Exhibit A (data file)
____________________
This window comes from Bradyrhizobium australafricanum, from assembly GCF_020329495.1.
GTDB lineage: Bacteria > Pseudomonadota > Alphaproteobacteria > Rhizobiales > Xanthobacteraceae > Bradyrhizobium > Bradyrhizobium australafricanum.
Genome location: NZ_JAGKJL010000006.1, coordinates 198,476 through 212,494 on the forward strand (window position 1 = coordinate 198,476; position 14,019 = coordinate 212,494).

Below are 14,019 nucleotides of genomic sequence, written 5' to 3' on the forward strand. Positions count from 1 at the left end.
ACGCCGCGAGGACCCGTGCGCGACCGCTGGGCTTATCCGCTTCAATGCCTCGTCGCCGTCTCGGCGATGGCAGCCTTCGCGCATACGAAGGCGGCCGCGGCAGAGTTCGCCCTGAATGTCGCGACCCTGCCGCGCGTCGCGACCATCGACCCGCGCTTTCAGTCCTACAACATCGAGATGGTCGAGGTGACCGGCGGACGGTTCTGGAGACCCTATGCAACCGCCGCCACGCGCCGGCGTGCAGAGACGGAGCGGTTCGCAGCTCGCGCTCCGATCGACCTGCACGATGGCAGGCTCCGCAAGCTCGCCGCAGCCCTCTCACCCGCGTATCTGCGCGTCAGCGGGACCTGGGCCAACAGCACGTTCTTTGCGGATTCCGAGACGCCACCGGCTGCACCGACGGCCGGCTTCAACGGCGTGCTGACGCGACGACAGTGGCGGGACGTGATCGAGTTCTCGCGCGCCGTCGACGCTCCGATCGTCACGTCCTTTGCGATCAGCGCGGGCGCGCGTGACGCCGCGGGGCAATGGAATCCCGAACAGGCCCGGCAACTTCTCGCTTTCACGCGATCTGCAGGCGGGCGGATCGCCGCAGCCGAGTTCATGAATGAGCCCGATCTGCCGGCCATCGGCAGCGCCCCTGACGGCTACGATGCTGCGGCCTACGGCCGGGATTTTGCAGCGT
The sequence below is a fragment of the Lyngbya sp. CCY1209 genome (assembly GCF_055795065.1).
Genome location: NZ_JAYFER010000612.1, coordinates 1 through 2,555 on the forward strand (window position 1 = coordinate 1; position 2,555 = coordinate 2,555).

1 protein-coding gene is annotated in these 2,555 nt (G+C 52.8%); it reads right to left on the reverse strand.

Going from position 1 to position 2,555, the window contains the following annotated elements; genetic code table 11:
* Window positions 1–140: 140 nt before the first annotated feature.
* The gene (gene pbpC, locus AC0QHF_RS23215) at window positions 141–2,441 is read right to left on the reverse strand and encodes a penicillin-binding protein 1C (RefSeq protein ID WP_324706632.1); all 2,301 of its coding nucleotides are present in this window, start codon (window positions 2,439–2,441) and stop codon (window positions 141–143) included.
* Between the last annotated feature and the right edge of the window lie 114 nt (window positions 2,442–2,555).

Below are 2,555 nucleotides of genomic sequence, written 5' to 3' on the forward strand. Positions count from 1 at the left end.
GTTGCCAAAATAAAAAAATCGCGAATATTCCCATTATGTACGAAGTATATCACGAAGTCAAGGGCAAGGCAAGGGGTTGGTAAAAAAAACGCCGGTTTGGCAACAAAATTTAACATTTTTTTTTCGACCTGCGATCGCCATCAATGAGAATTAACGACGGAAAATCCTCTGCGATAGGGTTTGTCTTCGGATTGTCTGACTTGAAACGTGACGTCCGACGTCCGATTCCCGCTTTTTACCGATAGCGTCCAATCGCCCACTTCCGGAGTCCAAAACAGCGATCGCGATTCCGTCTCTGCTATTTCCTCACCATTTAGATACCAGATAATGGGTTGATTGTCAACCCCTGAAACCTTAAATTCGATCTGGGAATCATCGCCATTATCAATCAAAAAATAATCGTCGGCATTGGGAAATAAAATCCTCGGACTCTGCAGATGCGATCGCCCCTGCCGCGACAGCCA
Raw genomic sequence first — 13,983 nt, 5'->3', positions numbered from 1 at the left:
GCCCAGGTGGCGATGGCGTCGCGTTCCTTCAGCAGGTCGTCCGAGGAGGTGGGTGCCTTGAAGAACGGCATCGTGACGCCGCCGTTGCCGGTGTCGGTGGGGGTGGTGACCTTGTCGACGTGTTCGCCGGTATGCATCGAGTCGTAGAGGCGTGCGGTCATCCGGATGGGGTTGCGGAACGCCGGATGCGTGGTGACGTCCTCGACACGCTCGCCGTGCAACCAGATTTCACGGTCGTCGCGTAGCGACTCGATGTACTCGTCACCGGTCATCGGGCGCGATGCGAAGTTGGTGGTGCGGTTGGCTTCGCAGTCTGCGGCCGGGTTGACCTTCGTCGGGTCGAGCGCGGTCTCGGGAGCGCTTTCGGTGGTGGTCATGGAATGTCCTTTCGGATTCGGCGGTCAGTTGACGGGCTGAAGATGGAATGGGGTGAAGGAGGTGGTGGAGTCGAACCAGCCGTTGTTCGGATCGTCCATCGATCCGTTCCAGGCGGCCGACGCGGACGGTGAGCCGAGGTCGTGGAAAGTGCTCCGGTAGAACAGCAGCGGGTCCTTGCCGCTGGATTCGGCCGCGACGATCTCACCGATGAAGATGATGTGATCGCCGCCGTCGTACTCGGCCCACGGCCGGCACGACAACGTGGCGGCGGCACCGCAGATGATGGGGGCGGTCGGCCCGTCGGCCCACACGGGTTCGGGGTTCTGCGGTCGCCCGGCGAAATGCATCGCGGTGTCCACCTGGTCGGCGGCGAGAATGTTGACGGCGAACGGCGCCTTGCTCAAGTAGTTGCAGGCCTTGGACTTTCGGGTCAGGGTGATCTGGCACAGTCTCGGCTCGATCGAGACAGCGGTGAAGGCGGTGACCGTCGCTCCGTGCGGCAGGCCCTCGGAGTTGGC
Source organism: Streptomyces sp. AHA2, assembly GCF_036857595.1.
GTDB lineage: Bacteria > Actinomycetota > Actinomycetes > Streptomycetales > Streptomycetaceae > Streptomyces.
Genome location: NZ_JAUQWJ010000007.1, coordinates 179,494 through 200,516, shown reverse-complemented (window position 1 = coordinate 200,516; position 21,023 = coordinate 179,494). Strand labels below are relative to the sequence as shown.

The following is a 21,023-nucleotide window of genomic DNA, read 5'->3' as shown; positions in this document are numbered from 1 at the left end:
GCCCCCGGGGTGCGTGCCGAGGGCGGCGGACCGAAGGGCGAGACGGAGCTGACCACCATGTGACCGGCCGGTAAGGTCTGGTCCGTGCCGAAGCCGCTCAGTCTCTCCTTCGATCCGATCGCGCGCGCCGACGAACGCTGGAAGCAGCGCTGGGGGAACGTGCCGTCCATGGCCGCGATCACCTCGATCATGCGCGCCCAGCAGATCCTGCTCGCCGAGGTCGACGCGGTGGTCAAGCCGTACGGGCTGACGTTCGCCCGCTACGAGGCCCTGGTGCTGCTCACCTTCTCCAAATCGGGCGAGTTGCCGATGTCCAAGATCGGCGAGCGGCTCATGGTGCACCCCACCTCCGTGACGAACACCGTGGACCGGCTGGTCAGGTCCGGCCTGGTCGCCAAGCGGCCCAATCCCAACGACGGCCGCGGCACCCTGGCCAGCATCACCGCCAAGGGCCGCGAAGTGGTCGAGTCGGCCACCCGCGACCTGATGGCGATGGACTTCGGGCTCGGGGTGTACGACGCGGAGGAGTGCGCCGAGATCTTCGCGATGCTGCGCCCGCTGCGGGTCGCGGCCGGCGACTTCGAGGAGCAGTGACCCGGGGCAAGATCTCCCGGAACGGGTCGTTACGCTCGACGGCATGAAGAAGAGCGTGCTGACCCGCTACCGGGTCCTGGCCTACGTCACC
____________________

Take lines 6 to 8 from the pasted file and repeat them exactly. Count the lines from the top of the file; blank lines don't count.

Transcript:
The sequence below is a fragment of the Lyngbya sp. CCY1209 genome (assembly GCF_055795065.1).
Genome location: NZ_JAYFER010000612.1, coordinates 1 through 2,555 on the forward strand (window position 1 = coordinate 1; position 2,555 = coordinate 2,555).

1 protein-coding gene is annotated in these 2,555 nt (G+C 52.8%); it reads right to left on the reverse strand.